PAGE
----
Helping More People Today Than Yesterday
A conversation with Charles J. Fuschillo, Jr., president and chief executive officer, Alzheimer’s Foundation of America.
Digital Donations recently had the pleasure of speaking with Charles J. Fuschillo, Jr., president and chief executive officer of the Alzheimer’s Foundation of America (AFA). Prior to taking the helm at AFA in 2014, Fuschillo was a member of the New York State Senate for almost 16 years. He previously served as the COO of a nonprofit family service agency on Long Island and in New York City. Working for a nonprofit seems to come naturally to Fuschillo, as both his parents were involved in the community. His mother was a local real estate business owner and executive director of the Chamber of Commerce, and his father was president of the local Little League and an elected official. Their early example of giving back was instrumental in Fuschillo’s decision to work in the nonprofit space.
During our conversation, his passion for the mission of AFA and what it means to people impacted by Alzheimer’s disease was quite apparent. Fuschillo started by telling us about AFA, its founder, and their many activities and capabilities.
“When a loved one is diagnosed with Alzheimer’s or dementia, it can be both frightening and overwhelming. Like many journeys, the hardest step is the first one—where do you start?”
AFA can be that first step—a place to turn for education, information and resources. AFA’s national toll-free helpline (866-232-8484) is staffed by licensed social workers, specifically trained in dementia care, who answer questions and provide support and referrals to local resources throughout the country.
AFA was founded 15 years ago by Bert E. Brodsky, a businessman and philanthropist who personally experienced the devastating effects of this disease after his mother was diagnosed in 1980. As a caregiver, Bert thought he was doing everything right, and while he was certainly doing the best he could, at the time, there was little information about the disease and nowhere to turn for support. Today, AFA has exceeded any vision he had for the organization, now serving a network of more than 2,600 member organizations nationwide.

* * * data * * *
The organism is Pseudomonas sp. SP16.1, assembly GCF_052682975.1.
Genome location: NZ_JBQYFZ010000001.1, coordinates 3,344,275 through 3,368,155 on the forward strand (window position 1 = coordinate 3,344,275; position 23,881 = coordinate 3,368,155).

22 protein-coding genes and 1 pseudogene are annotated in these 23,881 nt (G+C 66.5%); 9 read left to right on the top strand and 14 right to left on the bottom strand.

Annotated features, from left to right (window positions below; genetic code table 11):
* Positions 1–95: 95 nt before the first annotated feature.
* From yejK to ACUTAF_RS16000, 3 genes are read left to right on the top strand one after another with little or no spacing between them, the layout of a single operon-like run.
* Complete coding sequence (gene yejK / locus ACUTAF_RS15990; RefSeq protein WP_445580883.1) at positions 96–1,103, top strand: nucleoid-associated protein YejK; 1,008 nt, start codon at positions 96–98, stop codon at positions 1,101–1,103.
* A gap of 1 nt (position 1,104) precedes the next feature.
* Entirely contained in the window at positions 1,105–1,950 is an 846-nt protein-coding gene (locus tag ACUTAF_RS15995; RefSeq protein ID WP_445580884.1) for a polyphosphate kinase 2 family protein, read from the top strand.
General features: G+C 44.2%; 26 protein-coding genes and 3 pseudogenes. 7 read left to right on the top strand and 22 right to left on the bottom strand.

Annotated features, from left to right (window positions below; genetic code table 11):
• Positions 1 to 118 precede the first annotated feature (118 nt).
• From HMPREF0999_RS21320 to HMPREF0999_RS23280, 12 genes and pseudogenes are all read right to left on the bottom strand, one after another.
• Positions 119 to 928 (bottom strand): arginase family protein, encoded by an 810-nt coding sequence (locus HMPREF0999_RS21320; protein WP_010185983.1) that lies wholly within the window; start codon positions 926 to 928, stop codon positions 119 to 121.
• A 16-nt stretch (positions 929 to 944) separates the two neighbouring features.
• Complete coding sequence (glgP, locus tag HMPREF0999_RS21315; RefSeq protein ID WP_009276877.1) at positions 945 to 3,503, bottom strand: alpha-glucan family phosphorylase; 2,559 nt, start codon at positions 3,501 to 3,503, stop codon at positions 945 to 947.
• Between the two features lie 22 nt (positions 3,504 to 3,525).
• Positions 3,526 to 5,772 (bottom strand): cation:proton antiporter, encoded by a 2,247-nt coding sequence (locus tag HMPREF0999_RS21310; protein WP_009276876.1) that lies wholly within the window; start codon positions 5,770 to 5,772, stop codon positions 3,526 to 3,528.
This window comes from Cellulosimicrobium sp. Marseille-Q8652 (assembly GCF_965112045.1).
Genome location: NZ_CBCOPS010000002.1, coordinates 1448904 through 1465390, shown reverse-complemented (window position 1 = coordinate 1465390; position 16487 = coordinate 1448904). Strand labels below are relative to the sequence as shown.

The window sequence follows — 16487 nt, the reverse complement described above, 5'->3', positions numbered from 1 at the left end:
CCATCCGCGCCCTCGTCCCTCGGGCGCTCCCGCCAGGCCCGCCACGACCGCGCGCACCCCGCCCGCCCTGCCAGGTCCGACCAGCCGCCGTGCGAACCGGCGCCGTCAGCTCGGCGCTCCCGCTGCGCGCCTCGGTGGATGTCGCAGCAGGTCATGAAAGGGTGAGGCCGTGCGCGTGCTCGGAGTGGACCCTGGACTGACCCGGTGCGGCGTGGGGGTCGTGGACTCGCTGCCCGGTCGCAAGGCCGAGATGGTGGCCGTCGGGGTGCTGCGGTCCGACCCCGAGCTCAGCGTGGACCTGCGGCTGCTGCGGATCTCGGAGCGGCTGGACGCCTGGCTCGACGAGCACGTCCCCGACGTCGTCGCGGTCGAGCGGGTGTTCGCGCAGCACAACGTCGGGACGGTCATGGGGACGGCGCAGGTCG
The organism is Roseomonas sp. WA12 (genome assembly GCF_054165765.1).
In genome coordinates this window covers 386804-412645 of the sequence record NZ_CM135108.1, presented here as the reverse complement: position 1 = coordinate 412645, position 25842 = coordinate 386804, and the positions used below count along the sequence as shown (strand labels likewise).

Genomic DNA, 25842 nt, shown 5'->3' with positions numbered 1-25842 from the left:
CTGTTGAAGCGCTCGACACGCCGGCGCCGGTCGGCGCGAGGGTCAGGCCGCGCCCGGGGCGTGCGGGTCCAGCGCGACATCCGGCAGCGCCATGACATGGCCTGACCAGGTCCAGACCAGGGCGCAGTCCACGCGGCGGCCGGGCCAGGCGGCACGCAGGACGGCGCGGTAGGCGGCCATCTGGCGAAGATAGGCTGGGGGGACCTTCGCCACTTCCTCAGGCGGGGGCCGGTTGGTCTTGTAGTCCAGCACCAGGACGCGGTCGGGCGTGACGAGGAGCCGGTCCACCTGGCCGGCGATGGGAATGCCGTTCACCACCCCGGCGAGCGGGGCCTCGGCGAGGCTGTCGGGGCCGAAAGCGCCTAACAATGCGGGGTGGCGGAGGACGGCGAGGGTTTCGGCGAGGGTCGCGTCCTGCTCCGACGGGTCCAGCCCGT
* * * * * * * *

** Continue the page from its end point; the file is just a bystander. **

AFA’s members include assisted living and skilled nursing facilities, adult day centers, home health companies, law enforcement agencies, Area Agencies on Aging, and many more.
AFA’s signature program is the National Memory Screening Program, which provides free, confidential memory screenings to people nationwide. Screenings last about 10 minutes and consist of a series of questions and tasks designed to gauge memory, language and thinking skills. A screening is not a diagnosis of any particular condition, but if a person scores below the normal threshold, he will be referred to his physician for a full evaluation. What many people don’t realize is that there are a number of conditions—beside Alzheimer’ disease—that can cause memory issues. Vitamin deficiencies, thyroid issues, depression, sleep apnea and medication side effects are just a few of those conditions. A memory screening is a good first step in putting a person on the proper path to treatment.
AFA also offers dementia-specific training to healthcare professionals of all levels and disciplines, via “AFA Partners In Care: Supporting Individuals Living With Dementia.” The program, available on DVD, as well as through customizable in-person workshops has been recognized by both the National Association of Social Workers (NASW) and New York State Education Department’s State Board for Social Work as a provider of continuing education contact hours for licensed social workers.
As our conversation drew to a close, I asked Fuschillo what one thing did he want us to take away from our conversation regarding AFA.
“First and foremost we are about the here and now, if Alzheimer’s walks into your life, we’ll be here today and tomorrow, caregivers and family need to know they have support. We’ll keep looking forward; our competition is the disease itself.”
Fuschillo is also proud that AFA has earned Charity Navigator’s four-star rating—the highest rating awarded to a nonprofit. More than 85 percent of the monies raised by AFA goes directly into programs and services rather than administrative and marketing costs. In addition, when a donation is earmarked for research 100 percent of that donation is dedicated to research. AFA treats its donors with tremendous respect. Each is thanked with a personal note, most signed by Chuck himself. “When a person sits down in their kitchen to write a check, we can take the time to thank them properly and show our appreciation.”
AFA is celebrating its 15th Anniversary this year with the AFA Educating America national tour, featuring free educational conferences in 15 states across the country. You can support the work of the AFA by making a donation at a participating ATM or visiting their website.